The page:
Making ideas happen

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Making ideas happen

  1. 1. PRESENTED BY : SINDOOR
  2. 2. • Scott Belsky is an American entrepreneur and best-selling author. • Best known for co-creating the online portfolio platform, Behance, Inc. In 2010. • Behance is a platform to showcase and discover photography, graphic design, illustration, and fashion.
  3. 3. • A probable solution • Anything that may simplify a complex problem • An alternate method • Anything that may maximize output
  4. 4. We have so many great ideas, but most of them never see the light of day
  5. 5. • The reason is that our own creative habits get in the way.
  6. 6. Avoid a “Reactionary Workflow”
  7. 7. • Schedule “windows of non-stimulation” every day. • To aggregate all messages in a central location. • Learn to say NO !.
  8. 8. Segment Projects To Three Primary Elements Action Steps Backburner Items Reference Items
  9. 9. Action steps are tasks that can be articulated succinctly and begin with verbs. Backburner items are ideas that come up during brainstorming or while on the run and that are not actionable but may be later on. The articles, notes and other stuff that collect around you. Action Steps Backburner Items Reference Items
  10. 10. Measure Meetings With Action Steps • Meetings are extremely expensive considering the cost of time and interruptions they represent. • Beware of “posting meetings” or meeting “just because it’s Monday.” • A meeting that ends without any action steps should have been a voice mail or email.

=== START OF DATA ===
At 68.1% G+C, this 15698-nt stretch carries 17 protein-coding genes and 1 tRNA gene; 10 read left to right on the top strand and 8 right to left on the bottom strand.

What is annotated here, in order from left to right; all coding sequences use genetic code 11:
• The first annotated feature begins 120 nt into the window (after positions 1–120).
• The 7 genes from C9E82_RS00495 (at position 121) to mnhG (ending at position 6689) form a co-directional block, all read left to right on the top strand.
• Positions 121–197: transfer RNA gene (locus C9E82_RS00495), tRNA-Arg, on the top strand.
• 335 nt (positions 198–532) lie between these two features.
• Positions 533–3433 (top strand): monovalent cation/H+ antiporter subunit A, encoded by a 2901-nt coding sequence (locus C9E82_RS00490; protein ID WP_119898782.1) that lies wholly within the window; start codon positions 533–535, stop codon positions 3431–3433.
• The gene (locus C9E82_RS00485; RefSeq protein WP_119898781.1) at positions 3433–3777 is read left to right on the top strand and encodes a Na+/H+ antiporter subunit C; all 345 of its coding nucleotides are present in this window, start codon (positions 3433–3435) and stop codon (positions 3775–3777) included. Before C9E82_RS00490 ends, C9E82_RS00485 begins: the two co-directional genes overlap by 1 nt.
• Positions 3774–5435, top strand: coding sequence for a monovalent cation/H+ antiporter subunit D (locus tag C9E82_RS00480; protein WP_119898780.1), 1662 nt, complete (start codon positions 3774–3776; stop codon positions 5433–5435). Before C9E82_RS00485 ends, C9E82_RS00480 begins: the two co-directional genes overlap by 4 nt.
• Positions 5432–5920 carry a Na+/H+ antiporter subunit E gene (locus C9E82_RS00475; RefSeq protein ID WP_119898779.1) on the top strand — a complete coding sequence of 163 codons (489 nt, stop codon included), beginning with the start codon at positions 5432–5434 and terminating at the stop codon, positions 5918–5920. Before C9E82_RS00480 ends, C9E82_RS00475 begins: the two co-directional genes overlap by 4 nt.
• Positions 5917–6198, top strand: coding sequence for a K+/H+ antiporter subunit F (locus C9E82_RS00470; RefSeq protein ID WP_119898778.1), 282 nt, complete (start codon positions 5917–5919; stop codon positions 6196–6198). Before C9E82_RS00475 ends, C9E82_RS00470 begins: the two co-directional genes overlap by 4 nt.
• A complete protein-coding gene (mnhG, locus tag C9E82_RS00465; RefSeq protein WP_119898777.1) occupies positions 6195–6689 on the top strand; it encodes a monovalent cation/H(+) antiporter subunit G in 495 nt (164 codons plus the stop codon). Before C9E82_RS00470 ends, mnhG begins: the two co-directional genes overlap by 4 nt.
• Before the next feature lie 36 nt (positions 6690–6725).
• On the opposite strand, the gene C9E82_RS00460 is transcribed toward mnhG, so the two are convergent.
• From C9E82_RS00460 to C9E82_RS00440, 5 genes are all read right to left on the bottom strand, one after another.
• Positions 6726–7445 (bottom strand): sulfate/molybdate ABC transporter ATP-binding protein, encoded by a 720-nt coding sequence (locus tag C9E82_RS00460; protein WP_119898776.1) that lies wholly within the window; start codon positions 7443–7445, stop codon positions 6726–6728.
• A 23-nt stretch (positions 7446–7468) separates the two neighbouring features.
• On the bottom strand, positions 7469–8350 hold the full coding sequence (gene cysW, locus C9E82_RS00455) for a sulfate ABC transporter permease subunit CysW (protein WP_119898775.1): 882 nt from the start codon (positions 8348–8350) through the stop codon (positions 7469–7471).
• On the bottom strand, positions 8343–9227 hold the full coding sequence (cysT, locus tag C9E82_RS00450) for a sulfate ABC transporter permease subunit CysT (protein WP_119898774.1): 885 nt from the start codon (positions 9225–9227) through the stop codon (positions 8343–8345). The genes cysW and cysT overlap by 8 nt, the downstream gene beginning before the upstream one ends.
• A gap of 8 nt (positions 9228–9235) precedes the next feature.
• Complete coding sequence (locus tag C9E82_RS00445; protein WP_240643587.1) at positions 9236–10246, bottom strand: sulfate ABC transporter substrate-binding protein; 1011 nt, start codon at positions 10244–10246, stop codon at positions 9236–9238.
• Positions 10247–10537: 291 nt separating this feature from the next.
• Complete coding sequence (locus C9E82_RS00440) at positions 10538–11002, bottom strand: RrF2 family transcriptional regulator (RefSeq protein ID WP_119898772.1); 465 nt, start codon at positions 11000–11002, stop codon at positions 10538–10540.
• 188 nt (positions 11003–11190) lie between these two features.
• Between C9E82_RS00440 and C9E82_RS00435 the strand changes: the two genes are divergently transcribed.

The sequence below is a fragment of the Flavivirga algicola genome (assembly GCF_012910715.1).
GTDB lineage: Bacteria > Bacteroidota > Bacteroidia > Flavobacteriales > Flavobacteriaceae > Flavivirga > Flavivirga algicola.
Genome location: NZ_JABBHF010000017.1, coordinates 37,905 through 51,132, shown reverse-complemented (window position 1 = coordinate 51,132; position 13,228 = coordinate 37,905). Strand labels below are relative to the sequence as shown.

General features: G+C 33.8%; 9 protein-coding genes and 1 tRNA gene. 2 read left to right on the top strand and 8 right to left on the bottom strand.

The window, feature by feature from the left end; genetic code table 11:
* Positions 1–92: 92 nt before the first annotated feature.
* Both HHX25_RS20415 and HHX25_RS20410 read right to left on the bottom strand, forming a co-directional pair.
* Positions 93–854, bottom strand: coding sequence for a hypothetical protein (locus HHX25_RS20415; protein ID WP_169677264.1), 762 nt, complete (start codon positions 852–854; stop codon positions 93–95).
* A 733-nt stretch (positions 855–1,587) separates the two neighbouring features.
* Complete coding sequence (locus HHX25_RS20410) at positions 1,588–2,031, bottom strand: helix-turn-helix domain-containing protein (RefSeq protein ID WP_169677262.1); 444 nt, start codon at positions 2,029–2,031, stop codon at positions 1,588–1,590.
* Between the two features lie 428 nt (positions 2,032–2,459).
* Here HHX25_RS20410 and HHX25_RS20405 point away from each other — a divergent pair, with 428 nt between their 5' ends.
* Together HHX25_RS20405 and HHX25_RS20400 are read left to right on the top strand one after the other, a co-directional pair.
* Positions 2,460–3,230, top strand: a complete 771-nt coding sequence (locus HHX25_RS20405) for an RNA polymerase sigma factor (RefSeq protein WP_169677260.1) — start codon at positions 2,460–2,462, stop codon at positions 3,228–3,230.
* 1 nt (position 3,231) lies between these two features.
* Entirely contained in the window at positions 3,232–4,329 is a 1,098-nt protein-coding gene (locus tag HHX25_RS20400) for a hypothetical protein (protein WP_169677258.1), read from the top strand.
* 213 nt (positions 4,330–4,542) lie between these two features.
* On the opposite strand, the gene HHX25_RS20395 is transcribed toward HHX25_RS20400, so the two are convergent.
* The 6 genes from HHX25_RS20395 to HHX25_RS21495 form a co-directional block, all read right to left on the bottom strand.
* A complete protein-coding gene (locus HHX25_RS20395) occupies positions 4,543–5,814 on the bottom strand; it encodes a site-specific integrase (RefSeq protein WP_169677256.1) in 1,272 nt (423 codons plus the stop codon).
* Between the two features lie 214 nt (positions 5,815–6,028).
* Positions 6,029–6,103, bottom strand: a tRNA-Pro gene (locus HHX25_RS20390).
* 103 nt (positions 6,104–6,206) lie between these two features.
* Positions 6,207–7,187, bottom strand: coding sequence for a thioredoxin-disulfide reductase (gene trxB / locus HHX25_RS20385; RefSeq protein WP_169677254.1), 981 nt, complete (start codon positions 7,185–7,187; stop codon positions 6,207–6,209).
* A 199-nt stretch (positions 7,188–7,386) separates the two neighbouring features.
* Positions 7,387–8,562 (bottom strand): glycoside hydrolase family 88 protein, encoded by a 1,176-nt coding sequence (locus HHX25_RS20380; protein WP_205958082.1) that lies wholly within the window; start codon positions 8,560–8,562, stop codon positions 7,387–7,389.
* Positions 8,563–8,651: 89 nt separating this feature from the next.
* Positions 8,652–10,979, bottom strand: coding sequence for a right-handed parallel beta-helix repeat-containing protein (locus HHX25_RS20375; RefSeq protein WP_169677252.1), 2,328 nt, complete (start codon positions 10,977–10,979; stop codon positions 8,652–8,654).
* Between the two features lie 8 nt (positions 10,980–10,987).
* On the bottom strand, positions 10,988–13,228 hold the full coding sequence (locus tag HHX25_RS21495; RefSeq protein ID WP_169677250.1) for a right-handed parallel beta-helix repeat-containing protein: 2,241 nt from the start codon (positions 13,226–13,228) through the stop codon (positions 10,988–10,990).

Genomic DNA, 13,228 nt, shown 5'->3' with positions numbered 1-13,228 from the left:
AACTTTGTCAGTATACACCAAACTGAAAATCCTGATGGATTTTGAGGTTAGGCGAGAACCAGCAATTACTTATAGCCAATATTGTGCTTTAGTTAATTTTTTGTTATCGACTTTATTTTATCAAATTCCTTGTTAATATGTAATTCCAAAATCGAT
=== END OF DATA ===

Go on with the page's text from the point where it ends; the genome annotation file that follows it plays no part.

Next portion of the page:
11. 11. Reduce Your Insecurity Work Insecurity work is stuff we do that • has no definable outcome, • does not move the ball forward in any way and • takes up so much time that we can do it multiple times a day without realizing it.
  12. 12. • Becoming self-aware. Identify the insecurity work in your daily life. • The second step is to establish guidelines and rituals for yourself that create discipline. • The third step, if applicable, is to delegate your insecurity tasks to a less insecure colleague, who can review the data periodically and report any concerns.
  13. 13. Most ideas are abandoned at what we can call the “project plateau”: the point when creative excitement wanes and the pain of deadlines and project management becomes burdensome.
  14. 14. • Room 1: Rampant idea generation without any restraints. • Room 2: Aggregate and organize ideas generated in room. • Room 3: Critical review.
  15. 15. • “What doesn’t make sense with our current plan?”
  16. 16. • What external conditions may explain the failure? • What internal factors may have compromised your judgment • Are there any gems in the unintended outcome?”
  17. 17. • Show your ideas some respect, and spend some energy improving how you execute. • If not for you, do it for everyone else who will benefit from your ideas once they actually see the light of it and only then you can taste SUCCEES

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